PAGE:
By New Times
By Connor Radnovich
By Robrt L. Pela and Amy Silverman
By Ray Stern
By Keegan Hamilton
By Matthew Hendley
By Monica Alonzo
By Monica Alonzo
The violations include Ostwinkle's failure to band and report the recapture of one of his birds within the federal limit of five days, not having a proper rehabilitation permit when he was given the female eagle, and the most serious allegation, transporting Rex and another bird for commercial use.
All of the charges are baseless, Ostwinkle says. The banding violations, for example, were incorrect because there is no requirement that he band his bird, which was recaptured, not acquired.
Ostwinkle also disputes the allegation that he did not have a proper rehabilitation permit when he was given the female eagle. As a volunteer for the Adobe Mountain Wildlife Center who helped rehabilitate many raptors, including five eagles, Ostwinkle assumed he was covered under a blanket permit for the center's volunteers.
Sandy Cate, coordinator of Adobe Mountain, which is a part of Arizona Game and Fish, says active volunteers fill out a form and are allowed to rehabilitate wildlife. Although Ostwinkle was an active volunteer when Rex was given to him, he was not active when he had the female eagle. Nonetheless, McKeever says Ostwinkle was required to apply for a separate rehabilitation permit.
Ostwinkle's biggest issue today is the charge of commercial use, which he admits is true. Calling it a violation of his permit, however, is false, Ostwinkle says, and he is trying to prove this point by suing the Fish and Wildlife Service in federal court.
At the heart of his case is his decision to fly Rex over the Grand Canyon for the Bravo Card commercial. Many people doubted that Rex could make the flight and return successfully because of the strong wind currents swirling between the canyon walls, he says. They could suck the eagle down into the canyon. But Ostwinkle was sure he could make it by gliding above the currents. Bravo paid him $2,000 to give it a try.
Rex met his expectations, lunging from Ostwinkle's fist, sailing high above the canyon floor and circling back toward the camera crew and dozens of spectators. It turned into a beautiful commercial and was an awesome opportunity to fly Rex, Ostwinkle says.
But Fish and Wildlife Service officials were not as impressed. State and federal regulations do not allow the commercial use of migratory birds, they say, which meant Ostwinkle had violated his permit.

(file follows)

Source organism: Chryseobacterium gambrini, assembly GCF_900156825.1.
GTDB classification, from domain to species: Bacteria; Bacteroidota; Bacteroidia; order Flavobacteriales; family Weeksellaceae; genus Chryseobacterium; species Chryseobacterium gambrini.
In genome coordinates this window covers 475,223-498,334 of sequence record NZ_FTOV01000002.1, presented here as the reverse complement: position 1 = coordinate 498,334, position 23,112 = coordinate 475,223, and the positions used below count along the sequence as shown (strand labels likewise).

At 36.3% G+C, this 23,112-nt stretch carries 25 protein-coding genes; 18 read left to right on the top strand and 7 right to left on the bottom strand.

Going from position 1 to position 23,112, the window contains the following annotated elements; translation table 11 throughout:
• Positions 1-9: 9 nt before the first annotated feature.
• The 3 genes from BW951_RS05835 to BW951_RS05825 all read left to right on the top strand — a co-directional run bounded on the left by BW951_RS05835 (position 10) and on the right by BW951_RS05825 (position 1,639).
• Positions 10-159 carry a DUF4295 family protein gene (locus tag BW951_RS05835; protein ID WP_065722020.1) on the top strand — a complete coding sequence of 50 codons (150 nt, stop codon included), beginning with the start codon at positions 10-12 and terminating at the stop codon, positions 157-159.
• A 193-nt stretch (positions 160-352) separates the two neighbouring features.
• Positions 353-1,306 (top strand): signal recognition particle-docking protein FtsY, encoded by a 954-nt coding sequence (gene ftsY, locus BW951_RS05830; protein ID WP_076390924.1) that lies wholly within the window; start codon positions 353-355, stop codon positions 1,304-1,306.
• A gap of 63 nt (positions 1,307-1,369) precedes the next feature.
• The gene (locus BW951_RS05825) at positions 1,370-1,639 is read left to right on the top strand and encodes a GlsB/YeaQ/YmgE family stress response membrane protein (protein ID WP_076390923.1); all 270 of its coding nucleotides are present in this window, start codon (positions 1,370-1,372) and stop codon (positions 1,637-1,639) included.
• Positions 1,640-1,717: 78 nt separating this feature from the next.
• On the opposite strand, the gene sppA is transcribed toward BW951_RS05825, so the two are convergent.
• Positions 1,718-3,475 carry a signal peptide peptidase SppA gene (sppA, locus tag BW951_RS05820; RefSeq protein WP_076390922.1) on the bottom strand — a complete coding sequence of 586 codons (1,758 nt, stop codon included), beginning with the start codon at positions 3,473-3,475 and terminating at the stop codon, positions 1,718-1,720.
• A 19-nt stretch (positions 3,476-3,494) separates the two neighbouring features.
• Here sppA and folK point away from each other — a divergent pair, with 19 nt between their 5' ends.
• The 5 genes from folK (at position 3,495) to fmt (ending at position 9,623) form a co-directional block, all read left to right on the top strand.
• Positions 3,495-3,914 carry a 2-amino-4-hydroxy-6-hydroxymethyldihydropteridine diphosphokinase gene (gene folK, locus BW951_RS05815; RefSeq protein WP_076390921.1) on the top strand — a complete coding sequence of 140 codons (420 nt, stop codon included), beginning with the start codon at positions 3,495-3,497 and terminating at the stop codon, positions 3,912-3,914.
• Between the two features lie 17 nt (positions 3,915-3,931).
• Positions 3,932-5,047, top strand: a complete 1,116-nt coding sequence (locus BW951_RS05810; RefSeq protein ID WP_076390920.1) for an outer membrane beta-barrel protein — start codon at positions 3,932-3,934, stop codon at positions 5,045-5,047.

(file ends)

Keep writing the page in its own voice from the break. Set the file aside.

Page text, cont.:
"Our concern is not with profit, but with conservation of the natural resource," says agent Middleton. "If they launch the birds so they fly around until they are tired, that's exploitation of our natural resources."
Allowing for commercial uses would only promote that exploitation, he says. "People would rent birds to go to dinner, parties, and to go with their Halloween costume." None of these uses benefits the bird, and could be harmful, Middleton says. "I've been in front of the camera plenty of times to know it's stressful. It's not what the birds are there for, and it's not why they were allowed to capture the birds."
But Ostwinkle says it's nonsense to think Rex was harmed in any way while being filmed in the commercial. He was simply flying, as he usually does, with his caretaker. The only difference was that this flight fueled the town of Page's economy by paying everyone from the National Park Service for use of the site at Lee's Ferry to local restaurants, which fed production workers, Ostwinkle says.
The commercial also helped the film industry in Arizona, which has been trying to change the federal restrictions to allow the use of raptors in film, television and still-photography production. In July 1997, the Arizona Film Commission petitioned Arizona Game and Fish for an amendment to its rules. But so far, the commission hasn't gotten anywhere because federal rules supersede state regulations, says director Linda Peterson Warren. "It's difficult to move mountains when it's federal statute."
In the meantime, Arizona, which has attracted filmmakers interested in capturing birds of prey in the state's picturesque settings, is losing business to other states that either don't know the federal statutes, or look the other way, she says.
The result is an abundance of advertisements using wildlife, including raptors, that even the Fish and Wildlife Service admits is going unchecked.
"We've been very lax in letting a lot of this happen, when perhaps we shouldn't have," says Perry, of the Fish and Wildlife Service. What is needed is a more consistent application of wildlife laws across states, she says, especially with the mounting interest in filming raptors.
"It seems that in the last two to three years, it's started to heat up, with people wanting to use birds in movies, in shows, in floats and parades. . . . We have to seriously think about conservation of the species," she says.
But until the federal government figures out what it will do, Ostwinkle says it's unfair to single him out in the deluge of raptor filming nationwide, including Arizona.
There is the Renaissance Festival, which people pay to attend, where captive birds of prey are on display. And perhaps the most glaring example of raptor commercialization, television commercials by Goldberg and Osborne. The law firm used a rehabilitated bald eagle with a broken wing from the state-funded Adobe Mountain Wildlife Center.